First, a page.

Professor R.G. Geering first wrote to Stead early in 1960 enquiring about her publishing history, offering to act as a go-between with Angus & Robertson in an attempt to get paperback editions of her novels published in Australia. Her letter in reply is restrained but firm. He visits her in London a few years later. He is an academic, a species despised and ridiculed by Stead and Blake, but his respect for her work and his determination to have it republished was palpable and her reliance on him starts to grow. ‘Dear Professor Geering’ quickly becomes ‘Dear Ron’ and their friendship blossoms to the point where he eventually became Stead’s Literary Trustee, expert in the ways of ‘weaving a culture’, as she put it, ‘tending the exotic plants in Australian literary gardens’. He and his wife Dorothy were kind and forbearing during the desperately lonely years after Bill’s death and it was Ron Geering who was left to place in the National Library a trunk load of loose ends and to collect the hundreds of letters she had written over half a century. Stead had earlier destroyed all her drafts, most of her private papers, diaries and intimate correspondence from family and friends. They on the other hand had kept hers.

‘I am a believer in love. That’s really my religion,’ Christina Stead said to an interviewer at the end of her life. She saw herself as unlovable, fearful of being bereft of male company, craving passion and fearing rejection. Nothing but her letters, surely, could give us more of a sense of being a great writer, engaged in ‘the awful blind strength and cruelty of the creative impulse’, reaching out, yearning for a true reader.

Now that letter-writing is almost done for, the next generation of literary trustees will find themselves wrestling with very different gaps in the record and tracks in the algorithms. The outrage and struggle will still be there, the jokes and the gossip and the despair about government policy, fickle publishers, facile critics. Literary biographers will have to pick their way through more self-censorship and self-promotion, more anxiety, perhaps. Writers who SMS are often indiscreet, sometimes at great length with paragraphs and punctuation in place, starting some of them with an OMG or a satirical emoji. Their emails tend to be more judicious or to include instructions—ignored mostly, I assume—to ‘burn this’. The protocols are instinctive and evolving.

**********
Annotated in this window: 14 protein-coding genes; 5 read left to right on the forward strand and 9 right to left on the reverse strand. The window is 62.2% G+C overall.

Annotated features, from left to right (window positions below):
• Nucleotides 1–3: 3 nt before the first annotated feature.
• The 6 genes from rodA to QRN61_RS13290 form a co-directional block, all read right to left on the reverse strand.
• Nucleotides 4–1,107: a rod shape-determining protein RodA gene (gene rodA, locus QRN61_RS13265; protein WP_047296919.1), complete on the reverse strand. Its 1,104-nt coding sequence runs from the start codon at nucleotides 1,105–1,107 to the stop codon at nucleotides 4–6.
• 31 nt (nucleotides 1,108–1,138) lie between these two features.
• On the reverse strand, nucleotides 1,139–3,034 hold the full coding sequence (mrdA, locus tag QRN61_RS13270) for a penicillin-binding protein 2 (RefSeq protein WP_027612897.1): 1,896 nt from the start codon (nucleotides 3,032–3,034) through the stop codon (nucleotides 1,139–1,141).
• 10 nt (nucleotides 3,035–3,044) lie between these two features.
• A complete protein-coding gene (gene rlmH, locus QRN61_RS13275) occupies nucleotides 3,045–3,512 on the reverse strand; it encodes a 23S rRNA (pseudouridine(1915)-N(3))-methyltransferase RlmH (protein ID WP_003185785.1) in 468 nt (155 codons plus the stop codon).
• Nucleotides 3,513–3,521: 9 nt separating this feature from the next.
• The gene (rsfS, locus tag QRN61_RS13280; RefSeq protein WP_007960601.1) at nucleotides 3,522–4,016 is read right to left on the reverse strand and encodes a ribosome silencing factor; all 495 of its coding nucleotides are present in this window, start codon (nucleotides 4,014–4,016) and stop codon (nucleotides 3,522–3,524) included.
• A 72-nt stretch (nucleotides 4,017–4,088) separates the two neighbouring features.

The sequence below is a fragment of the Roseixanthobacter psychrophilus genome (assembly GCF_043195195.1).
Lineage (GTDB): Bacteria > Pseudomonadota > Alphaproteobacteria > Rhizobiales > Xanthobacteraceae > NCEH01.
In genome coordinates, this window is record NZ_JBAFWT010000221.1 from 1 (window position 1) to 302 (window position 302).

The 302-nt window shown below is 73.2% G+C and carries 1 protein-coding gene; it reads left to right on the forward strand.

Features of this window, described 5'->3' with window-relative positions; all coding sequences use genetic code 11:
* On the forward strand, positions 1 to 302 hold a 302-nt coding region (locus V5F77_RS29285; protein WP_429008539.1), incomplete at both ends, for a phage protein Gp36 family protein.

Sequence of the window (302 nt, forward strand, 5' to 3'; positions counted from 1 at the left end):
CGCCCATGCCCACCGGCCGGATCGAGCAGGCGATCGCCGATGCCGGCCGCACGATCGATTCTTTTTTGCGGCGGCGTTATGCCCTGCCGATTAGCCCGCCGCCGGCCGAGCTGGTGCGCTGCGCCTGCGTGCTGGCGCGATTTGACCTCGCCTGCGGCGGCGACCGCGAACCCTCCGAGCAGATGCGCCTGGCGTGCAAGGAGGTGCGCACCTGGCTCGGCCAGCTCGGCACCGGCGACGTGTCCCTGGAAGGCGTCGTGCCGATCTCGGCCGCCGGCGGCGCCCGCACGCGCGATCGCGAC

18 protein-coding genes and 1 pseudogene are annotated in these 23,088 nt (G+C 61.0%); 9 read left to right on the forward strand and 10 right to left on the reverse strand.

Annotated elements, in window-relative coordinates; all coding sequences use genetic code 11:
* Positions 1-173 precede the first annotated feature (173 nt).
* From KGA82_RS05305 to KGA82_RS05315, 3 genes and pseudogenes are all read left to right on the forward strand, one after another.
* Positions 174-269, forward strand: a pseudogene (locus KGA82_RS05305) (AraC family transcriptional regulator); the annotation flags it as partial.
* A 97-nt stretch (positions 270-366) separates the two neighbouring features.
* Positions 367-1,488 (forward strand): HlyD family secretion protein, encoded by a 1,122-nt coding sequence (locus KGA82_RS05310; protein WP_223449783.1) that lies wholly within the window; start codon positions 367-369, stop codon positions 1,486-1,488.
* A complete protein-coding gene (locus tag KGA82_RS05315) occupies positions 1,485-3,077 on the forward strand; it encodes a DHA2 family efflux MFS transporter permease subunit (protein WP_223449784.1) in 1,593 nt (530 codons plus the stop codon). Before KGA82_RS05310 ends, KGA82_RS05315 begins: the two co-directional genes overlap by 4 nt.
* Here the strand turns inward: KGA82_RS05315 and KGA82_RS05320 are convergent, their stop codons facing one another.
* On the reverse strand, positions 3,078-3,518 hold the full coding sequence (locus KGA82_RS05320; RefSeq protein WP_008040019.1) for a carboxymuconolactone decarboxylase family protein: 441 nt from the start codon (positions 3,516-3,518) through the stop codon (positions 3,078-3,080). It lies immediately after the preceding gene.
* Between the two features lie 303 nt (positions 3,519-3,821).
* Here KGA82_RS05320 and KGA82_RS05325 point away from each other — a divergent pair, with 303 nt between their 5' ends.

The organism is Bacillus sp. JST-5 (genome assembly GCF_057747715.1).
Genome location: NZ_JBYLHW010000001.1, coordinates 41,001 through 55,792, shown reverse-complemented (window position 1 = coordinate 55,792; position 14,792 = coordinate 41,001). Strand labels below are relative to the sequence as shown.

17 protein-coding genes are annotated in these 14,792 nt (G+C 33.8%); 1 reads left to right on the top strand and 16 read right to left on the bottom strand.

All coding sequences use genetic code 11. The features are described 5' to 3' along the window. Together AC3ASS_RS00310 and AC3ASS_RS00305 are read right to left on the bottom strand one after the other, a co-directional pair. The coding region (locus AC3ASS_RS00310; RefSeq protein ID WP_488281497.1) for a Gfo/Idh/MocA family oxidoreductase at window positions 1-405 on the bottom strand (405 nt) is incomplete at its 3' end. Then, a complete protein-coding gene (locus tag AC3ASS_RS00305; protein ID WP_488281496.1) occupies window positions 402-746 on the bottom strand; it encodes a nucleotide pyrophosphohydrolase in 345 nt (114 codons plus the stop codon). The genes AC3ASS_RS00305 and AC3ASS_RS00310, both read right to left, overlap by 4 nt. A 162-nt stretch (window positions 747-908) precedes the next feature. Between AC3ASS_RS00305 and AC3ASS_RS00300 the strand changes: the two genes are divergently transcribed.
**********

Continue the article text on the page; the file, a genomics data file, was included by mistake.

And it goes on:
So it is no surprise that the bliss of reading torrents of letters left by writers gets ever stronger. You feel the presence of the past, the writer’s past, this country’s past, your own past—and you sense the future start to unfold. Stead’s letters, with their awkward Australian bones, their cosmopolitan sensibility and their ‘intelligent ferocity’ cannot help but draw us in.

Hilary McPhee

The Miegunyah Press, Melbourne University Publishing, 2017

 

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Brian Johns: The Force Of Ideas

 

 

O the sad but perfect irony of me being asked to write about my friend Brian John’s legacy for Meanjin online just a few days after his death. He, who rarely spoke about himself, would not have approved.

He loved small magazines like Meanjin, believing them to be essential, doing what he could to ensure their support. Meanjin’s quarterly essay, was funded through the CAL’s Cultural Fund which he chaired for many years. We were both on the magazine’s Advisory Committee and at different times on the MUP Board – his contribution, unlike mine, never wavering.

Soon after he arrived in Melbourne in 1979 to take up the job of publishing director at Penguin, he sought out Di Gribble and me. McPhee Gribble was then in a shabby three storey terrace house in Carlton with a childcare department on the ground floor, itinerant writers and another small publisher renting rooms from us on the third, and a vast front room with a balcony in the middle, perfect for producing books and having parties.

Penguin Books was then a long way out of town on the Maroondah Highway and our offices in Drummond Street, Carlton and later in Fitzroy became a sort of end of week staging post for Brian. Every Friday night, first in the office then in the pub and at dinner somewhere later, we’d argue ideas and politics and ways to make things happen.